Comptroller’s Supervisory Agent Mike Madison peered through his binoculars, eyeing the black Toyota Camry as it pulled up to the Woodbridge tobacco shop. A man in a polo shirt got out, laid down a mat in his trunk and went inside. He emerged carrying several grocery bags — 10 to 12 cartons of cigarettes, Madison guessed — and drove away.
Monthly Archives: September 2011
Source: Agenzia Giornalistica Italia
Editor’s Note: Translation courtesy of the Center for Regulatory Effectiveness
(AGI) – Rome, September 28 – “In recent years, there has been an increase in the smuggling of foreign tobacco in those countries that apply a high level of taxation on tobacco,” Lieutenant Colonel Fabrizio Pisanelli, the Guardia di Finanza explained to AGI. As a result of the [financial] crisis and the need for an economic measure that is able to cope with the effects, Italy has revised the rate of VAT on foreign tobacco.
From: BirminghamMail.net (UK)
by Neil Elkes
SIX out of 29 newsagents, petrol stations and convenience stores visited by Birmingham Trading Standards investigators were found to be selling illegally imported cigarettes and tobacco.
Officials, who used a hand-held computer scanning device to detect illegal tobacco or cigarettes, also found fake packs of rolling tobacco which is frequently stronger and often padded out with impurities, including rat droppings and sand.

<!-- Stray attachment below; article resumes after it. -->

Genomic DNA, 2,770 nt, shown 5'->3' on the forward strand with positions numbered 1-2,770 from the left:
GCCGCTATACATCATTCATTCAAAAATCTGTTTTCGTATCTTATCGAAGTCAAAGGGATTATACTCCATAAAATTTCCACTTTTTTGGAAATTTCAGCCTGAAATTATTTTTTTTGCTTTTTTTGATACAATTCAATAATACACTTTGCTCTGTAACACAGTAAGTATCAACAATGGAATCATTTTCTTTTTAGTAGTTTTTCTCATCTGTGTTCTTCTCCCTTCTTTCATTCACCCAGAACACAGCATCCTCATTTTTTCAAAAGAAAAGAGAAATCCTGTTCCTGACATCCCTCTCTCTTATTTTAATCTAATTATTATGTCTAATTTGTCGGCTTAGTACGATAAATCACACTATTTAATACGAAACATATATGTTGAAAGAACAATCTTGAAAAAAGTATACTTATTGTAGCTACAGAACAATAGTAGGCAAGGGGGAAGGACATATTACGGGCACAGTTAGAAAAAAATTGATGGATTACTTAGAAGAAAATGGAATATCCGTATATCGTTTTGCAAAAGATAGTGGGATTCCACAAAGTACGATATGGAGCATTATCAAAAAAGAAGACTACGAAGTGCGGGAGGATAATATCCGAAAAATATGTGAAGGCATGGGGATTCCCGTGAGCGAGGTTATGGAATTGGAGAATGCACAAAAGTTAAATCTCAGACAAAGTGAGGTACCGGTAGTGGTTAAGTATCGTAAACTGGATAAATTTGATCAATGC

While the price of a pack of cigarettes has reached £7.50, smokers can pick up imported packs on which no tax has been paid, for less than half that. The Treasury said it lost out on £2.2 billion-worth of duty due to the illicit trade.
From: CTV Montreal
— The celebrated crackdown on cigarette smuggling has done little to reduce smoking in the province, according to the Quebec Coalition for Tobacco Control.
Co-director Flory Doucas is now calling on authorities to intensify efforts to reduce smoking in the province.
Doucas urges more measures to make smoking less attractive to consumers, particularly young ones. She would like to speed the process involved in putting unpleasant images on cigarette boxes. The photos depict illnesses suffered by smokers.
And although the organization is happy for the smuggling crackdown, Doucas also considers the operation has diverted attention from the real problem of smoking in general.
From: New Straits Times (Singapore)
Being caught with even one stick of illicit cigarette can land a person in serious trouble with the law.
For the past one year, more than 100 people have been charged with selling or being in possession of illicit cigarettes, some with even one stick.
Almost all were let off with fines but the Customs Department is planning to take the fight against cigarette smugglers and sellers to the next level.
“We are going to press for custodial sentence against repeat offenders,” said the department’s deputy director (enforcement and compliance) Datuk Matrang Suhaili.